Not all rape culture leads to rape, but this time it did.

My experience shows me the Greens expect sexual assault survivors to put “community first” and keep quiet time and time again, whenever acknowledging their failures could damage carefully cultivated reputations, and perhaps complicate the next election. I use survivors in the plural intentionally. I’ve learnt of similar stories in other states, some of which have been made public and some which have not.

So many leaders and influential people in the ACT and Australian Greens, who should have known better and claim to know better, have refused to act on my allegations of sexual assault by another Greens member. They’ve rejected my advocates and found every reason to discredit myself and them. Whether they have trouble believing I was sexually assaulted, or they believe it but see it disrupting their message to voters, or they just don’t know because they’re utterly incompetent, the effect on me is the same. They’ll tell you they’ve done their very best to address these important issues, but I am telling you they have failed to get even the basics right, and it has been nothing less than torturous and heartbreaking.

This isn’t even a case of leadership failing to represent a well-intentioned group of people who would have done something if they knew. Currently the ACT Greens has more than 700 members. Every one of them now knows what happened to me. Of that 700, I have received the support of four individuals. An additional two people sent me messages of alliance. The rest were silent. Passivity is the same as complicity. Complicity is the same as culpability. Given the organisation’s proud use of consensus decision-making, any failures of the organisation should be attributed to their active, voting member base.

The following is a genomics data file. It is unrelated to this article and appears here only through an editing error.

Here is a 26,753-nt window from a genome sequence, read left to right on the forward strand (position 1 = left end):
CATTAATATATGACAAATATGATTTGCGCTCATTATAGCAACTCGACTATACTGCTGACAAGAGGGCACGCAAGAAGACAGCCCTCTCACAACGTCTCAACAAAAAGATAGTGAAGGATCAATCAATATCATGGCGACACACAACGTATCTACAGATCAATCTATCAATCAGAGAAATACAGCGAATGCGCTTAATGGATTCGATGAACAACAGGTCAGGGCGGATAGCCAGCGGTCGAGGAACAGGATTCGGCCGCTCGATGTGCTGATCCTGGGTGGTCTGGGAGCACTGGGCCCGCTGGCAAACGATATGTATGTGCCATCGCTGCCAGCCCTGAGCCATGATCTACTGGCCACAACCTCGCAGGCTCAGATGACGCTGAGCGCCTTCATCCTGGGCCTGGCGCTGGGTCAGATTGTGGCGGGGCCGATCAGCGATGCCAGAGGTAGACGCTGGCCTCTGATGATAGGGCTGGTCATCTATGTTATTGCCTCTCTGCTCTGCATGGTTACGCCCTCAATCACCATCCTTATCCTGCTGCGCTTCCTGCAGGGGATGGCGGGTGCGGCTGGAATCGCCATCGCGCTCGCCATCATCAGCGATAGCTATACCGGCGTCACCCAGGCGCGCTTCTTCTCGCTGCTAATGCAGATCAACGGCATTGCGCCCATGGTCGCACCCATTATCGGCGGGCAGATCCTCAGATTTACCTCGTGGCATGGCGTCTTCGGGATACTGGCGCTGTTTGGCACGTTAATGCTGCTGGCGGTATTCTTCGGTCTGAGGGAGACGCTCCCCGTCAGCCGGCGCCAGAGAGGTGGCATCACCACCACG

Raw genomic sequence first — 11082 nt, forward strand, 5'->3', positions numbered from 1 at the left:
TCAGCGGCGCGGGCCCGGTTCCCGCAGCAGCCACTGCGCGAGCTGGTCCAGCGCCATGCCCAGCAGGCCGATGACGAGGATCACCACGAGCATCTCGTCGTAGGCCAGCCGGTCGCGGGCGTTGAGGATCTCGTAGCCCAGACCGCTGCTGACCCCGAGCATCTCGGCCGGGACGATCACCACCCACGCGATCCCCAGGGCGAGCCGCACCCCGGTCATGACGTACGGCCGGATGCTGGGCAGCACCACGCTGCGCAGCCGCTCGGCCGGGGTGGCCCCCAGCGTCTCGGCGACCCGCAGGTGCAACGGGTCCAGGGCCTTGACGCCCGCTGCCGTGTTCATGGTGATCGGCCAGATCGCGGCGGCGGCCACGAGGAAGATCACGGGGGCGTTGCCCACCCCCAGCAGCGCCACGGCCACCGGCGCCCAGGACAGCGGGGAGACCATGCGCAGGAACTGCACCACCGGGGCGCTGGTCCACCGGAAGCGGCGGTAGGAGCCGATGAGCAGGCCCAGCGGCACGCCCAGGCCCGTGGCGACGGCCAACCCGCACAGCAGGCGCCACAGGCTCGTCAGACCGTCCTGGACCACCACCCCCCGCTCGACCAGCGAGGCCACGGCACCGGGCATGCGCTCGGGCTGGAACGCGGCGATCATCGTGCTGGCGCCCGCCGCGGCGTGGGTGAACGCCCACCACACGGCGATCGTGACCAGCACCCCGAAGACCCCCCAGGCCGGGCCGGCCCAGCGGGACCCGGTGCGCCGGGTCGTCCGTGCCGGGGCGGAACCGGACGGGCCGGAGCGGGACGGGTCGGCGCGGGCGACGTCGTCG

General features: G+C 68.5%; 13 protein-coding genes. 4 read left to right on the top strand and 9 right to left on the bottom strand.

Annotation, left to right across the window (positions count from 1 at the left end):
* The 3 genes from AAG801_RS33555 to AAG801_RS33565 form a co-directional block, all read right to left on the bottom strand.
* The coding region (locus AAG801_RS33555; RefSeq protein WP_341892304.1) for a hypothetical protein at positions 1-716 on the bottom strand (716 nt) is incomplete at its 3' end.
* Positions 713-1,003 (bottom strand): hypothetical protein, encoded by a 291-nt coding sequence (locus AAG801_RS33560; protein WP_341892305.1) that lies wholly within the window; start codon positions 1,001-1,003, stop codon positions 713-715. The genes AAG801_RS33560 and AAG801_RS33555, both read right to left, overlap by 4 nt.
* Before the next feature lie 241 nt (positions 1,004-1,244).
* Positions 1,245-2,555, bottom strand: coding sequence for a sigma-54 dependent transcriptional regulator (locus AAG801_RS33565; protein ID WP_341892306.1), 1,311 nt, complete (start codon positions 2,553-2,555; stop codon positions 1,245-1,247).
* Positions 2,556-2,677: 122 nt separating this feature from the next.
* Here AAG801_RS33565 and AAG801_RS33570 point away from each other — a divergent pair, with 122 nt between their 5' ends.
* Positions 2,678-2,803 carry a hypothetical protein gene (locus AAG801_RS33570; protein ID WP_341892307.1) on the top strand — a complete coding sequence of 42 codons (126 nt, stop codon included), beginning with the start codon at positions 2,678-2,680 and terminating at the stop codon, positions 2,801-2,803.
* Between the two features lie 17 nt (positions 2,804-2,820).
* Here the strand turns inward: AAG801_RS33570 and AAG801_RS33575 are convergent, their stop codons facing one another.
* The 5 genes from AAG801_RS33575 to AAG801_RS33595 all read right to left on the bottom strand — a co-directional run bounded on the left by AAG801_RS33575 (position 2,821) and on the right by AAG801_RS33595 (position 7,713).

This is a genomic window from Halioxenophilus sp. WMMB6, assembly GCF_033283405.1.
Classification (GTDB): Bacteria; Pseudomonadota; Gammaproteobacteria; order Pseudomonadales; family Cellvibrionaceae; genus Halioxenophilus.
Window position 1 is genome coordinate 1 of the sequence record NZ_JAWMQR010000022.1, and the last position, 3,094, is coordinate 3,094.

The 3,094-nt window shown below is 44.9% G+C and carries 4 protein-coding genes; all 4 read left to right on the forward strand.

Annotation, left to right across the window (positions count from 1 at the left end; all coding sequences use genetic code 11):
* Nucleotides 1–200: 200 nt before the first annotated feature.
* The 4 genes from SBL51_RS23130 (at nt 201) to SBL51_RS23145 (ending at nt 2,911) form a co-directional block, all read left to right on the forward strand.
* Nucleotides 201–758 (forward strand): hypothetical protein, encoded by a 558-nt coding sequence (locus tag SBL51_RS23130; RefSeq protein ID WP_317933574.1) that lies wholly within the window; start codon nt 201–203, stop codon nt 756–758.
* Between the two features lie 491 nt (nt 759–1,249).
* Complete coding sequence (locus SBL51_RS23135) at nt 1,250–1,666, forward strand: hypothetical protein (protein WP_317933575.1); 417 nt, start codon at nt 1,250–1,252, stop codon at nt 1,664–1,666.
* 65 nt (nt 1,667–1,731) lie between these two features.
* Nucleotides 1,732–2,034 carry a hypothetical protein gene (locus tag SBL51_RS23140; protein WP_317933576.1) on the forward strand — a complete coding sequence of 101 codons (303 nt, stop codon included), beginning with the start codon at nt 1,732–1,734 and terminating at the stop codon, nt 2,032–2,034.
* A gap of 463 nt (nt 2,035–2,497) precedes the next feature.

Being sexually assaulted has been a very isolating experience for me. The isolation is reinforced in our culture, which tells women that they are unlikely to be believed, that to speak out is to ruin the lives of the men who assaulted them, that they should dress differently, be home earlier, have safer friends, never walk alone or they should go to the police sooner. In my case, my assault was hidden from and then questioned by a group of community progressives. When I have complained of this, I was told I was never open enough about what happened to me; I never kicked up a big enough fuss.

 

In a statement to The Saturday Paper, the ACT Greens co-coveners said:

ACT Greens have been aware that a volunteer asked for support following an incident on the night of the 2016 federal election since shortly after that date.

We have offered support and asked the volunteer, via their advocate, on multiple occasions since then, what they would like done about it. This includes arranging an interview that the volunteer requested with the independent consultant who provided a review of the 2016 campaign, responding to their request for a formal investigation with an offer to do so, offering to engage an independent investigator if they would prefer, and advising that we would support them in going to police about the incident.

We also made a number of changes to processes, and have begun organising training, to provide better support to volunteers and staff, and improve volunteer and staff management support during future campaigns.

We continue to be available to the volunteer who is clearly still not satisfied with the ACT Greens, and we would like them to know that we will always be open to working with them to resolve this issue.

The volunteer about whom the complaint was made has not been active as a volunteer with ACT Greens since the complaint was first made, and will not be able to volunteer with us again until the issue is resolved.

Shane Rattenbury did comment in an interview in July that he had understood that progress had been made in trying to resolve outstanding issues, and that the victim was satisfied with that work. In the same interview, he also clearly acknowledged that given the victim had gone to the media, she evidently was not satisfied, his information was wrong, and that the ACT Greens needed to work harder to see what else needed to be done.

This article was first published in the print edition of The Saturday Paper on Dec 23, 2017 as "Exclusive: How the Greens failed me over rape". Subscribe here.

Anonymous
The author was an ACT Greens volunteer.